While Arizona’s cities are well-known for their thriving landscapes of art and culture, the Sonoran landscape that surrounds most of the state’s larger municipalities harbors a similarly impressive collection of natural attractions. Arizona’s desert countryside is unrivaled in terms of the number and diversity of its geologic and ecologic destinations. These sites, which range from the Grand Canyon to the Petrified Forest, attract millions of visitors every year.
1. Grand Canyon
The Grand Canyon is by far Arizona’s best-known geologic feature, known throughout the world as a symbol of the vast scales and distances of the American West. This natural wonder lies along the track of the Colorado for some 280 miles in the northern part of the state, stretching up to 18 miles across and plunging up to 1 mile below the surface of the desert plain.
Of the Grand Canyon National Park’s 5 million annual visitors, most take in the view from the South Rim. Beyond sightseeing, the canyon is a popular destination for hikers, river rafters and campers. Less-adventurous visitors may access the South Rim by car, though the North Rim is a 200-mile drive from the more popular vantage. Visitors access the Grand Canyon via Highway 180, which links to both Flagstaff and Williams.
2. Painted Desert
A popular setting for classic, Saturday-morning cartoons, the Painted Desert sprawls across much of the land in the northeastern Arizona, extending even into others of the Four Corners states. Attractions such as the Grand Canyon and the Petrified Forest actually lie within the boundaries of this beautiful region. The Painted Desert’s various layers of sedimentary rock have eroded over the millennia to form stripes of contrasting colors, lending the desert its name.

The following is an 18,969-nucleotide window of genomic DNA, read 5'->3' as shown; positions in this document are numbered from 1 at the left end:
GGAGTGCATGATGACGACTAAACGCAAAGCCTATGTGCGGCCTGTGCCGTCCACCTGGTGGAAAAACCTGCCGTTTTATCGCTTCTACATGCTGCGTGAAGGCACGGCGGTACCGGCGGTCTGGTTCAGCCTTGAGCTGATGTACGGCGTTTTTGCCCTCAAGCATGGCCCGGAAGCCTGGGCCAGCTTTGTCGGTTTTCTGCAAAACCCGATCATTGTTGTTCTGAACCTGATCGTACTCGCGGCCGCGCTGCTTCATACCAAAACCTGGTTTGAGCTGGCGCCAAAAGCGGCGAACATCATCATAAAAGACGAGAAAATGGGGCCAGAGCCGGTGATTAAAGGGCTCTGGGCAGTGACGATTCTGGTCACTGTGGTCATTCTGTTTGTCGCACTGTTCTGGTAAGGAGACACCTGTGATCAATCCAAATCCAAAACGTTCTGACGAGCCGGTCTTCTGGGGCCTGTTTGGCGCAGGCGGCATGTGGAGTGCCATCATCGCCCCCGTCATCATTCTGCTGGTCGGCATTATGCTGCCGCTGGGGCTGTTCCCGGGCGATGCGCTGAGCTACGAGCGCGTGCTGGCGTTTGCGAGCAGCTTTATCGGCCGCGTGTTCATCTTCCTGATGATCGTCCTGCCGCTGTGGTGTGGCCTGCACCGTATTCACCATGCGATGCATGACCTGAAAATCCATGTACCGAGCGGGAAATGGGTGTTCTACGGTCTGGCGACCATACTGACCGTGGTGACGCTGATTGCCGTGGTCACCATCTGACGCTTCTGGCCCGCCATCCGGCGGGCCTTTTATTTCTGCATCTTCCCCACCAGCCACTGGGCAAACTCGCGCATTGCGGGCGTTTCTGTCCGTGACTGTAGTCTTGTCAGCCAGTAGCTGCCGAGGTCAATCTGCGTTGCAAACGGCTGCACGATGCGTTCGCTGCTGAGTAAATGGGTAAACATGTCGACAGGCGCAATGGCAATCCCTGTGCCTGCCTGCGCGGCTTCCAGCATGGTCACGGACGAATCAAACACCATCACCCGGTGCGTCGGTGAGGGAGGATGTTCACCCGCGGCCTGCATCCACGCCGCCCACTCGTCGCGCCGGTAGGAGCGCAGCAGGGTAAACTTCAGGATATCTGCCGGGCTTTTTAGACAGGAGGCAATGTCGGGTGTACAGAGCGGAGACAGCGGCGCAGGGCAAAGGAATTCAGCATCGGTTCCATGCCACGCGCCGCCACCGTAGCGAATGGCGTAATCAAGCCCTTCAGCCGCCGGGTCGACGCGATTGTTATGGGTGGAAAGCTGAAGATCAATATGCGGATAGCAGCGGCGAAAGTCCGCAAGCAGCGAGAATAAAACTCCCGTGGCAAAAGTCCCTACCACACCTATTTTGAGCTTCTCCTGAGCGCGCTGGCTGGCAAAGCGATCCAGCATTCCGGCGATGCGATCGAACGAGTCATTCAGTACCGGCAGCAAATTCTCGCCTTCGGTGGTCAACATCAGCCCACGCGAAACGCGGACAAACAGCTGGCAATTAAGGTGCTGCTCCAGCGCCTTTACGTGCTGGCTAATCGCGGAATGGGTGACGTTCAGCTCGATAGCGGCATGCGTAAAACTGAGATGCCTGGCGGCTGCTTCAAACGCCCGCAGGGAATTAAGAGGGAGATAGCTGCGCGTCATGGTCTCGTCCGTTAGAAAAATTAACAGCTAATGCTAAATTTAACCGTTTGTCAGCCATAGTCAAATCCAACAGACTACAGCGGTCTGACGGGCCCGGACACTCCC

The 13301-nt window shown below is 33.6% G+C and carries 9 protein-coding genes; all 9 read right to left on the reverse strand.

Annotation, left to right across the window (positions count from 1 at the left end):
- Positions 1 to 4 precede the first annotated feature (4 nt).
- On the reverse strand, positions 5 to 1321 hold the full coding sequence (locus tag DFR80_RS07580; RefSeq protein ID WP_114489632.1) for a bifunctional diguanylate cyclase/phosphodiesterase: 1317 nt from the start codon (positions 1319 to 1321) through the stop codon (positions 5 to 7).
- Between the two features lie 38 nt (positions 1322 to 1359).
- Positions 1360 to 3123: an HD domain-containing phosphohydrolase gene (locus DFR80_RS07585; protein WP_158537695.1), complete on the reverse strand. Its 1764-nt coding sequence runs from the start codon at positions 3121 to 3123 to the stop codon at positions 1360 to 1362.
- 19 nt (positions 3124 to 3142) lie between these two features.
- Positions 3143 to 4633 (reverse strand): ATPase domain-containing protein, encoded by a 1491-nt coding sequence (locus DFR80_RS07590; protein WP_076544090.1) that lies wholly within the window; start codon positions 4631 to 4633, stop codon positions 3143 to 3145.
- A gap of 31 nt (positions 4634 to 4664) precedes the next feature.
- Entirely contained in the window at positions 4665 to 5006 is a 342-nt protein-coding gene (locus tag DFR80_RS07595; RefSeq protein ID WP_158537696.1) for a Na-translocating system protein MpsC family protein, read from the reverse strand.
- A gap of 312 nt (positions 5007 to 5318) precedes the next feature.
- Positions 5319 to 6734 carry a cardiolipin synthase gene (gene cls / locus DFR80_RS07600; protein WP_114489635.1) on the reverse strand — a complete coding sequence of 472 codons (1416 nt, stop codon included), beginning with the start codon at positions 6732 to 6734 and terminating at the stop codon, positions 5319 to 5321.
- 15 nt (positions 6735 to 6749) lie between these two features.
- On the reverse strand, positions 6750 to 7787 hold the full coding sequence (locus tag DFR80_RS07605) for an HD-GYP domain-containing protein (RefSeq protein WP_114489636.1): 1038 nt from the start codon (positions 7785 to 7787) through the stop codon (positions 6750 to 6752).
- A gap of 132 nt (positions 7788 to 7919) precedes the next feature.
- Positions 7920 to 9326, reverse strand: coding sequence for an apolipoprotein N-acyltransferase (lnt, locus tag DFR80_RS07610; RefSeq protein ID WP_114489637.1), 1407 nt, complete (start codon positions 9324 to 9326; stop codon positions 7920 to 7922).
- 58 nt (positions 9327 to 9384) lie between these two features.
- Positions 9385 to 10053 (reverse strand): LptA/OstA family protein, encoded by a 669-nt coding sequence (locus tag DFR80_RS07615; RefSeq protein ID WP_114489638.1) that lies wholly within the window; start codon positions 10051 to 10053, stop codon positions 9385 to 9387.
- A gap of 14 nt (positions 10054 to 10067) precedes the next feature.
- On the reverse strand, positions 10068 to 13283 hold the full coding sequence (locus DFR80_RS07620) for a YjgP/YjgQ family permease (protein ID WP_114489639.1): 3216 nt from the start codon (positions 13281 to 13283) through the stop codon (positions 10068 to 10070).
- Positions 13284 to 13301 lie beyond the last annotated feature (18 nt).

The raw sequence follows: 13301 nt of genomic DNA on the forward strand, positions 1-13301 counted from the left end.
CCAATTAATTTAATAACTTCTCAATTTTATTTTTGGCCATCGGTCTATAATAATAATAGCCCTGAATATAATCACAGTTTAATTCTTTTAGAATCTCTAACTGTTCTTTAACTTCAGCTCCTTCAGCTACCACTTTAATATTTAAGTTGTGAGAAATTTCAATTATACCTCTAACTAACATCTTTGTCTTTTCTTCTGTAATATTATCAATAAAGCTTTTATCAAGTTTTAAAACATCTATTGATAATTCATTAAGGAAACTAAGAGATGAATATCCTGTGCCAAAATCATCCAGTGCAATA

Metals such as manganese and iron within the mudstone, siltstone and shale oxidize in a variety of fascinating hues. In addition to sightseeing by car, many visitors to the desert travel to the Painted Desert Visitor Center or the Painted Desert Inn National Historic Landmark, the latter of which lies along Route 66. Interstate 40 provides the most direct access to the region.
3. Petrified Forest
Interstate 40 provides access to another of the Arizona desert’s most precious sites: Petrified Forest National Park. Lying around 200 miles east of the Grand Canyon, the Petrified Forest is home to a collection of fossilized trees that grew during the Late Triassic period, some 200 million years ago.
Also present are a number of interesting archeological sites that hold remnants of human inhabitation from as long as 13,000 years ago. In addition to the swathes of fossils, sightseers delight in the flora, fauna and geologic formations within the park. The Painted Desert Visitor Center lies within the park, near Holbrook, in addition to the Rainbow Forest Museum.
4. Meteor Crater
Visitors to the desert who drive from the Grand Canyon to the Petrified Forest have a fine opportunity to see a true natural wonder that lies roughly equidistant between the two famous locations. Meteor Crater lies just off Interstate 40, serving as the physical reminder of a meteor that struck the landscape some 50,000 years ago. Estimated at 150 feet in diameter, that meteor’s impact left a crater 4,000 feet in diameter and 600 feet deep. A trip to the site’s visitor center yields access to trails, viewing platforms, an educational theater, science exhibits and a gift store.
Though those ignorant of Arizona’s many natural splendors might imagine the vast landscape to be void of interest, it is in fact home to collection of beautiful, one-of-a-kind destinations. Attracting the notice of innumerable visitors every year, these attractions are a testament to Arizona’s unique and interesting geologic history.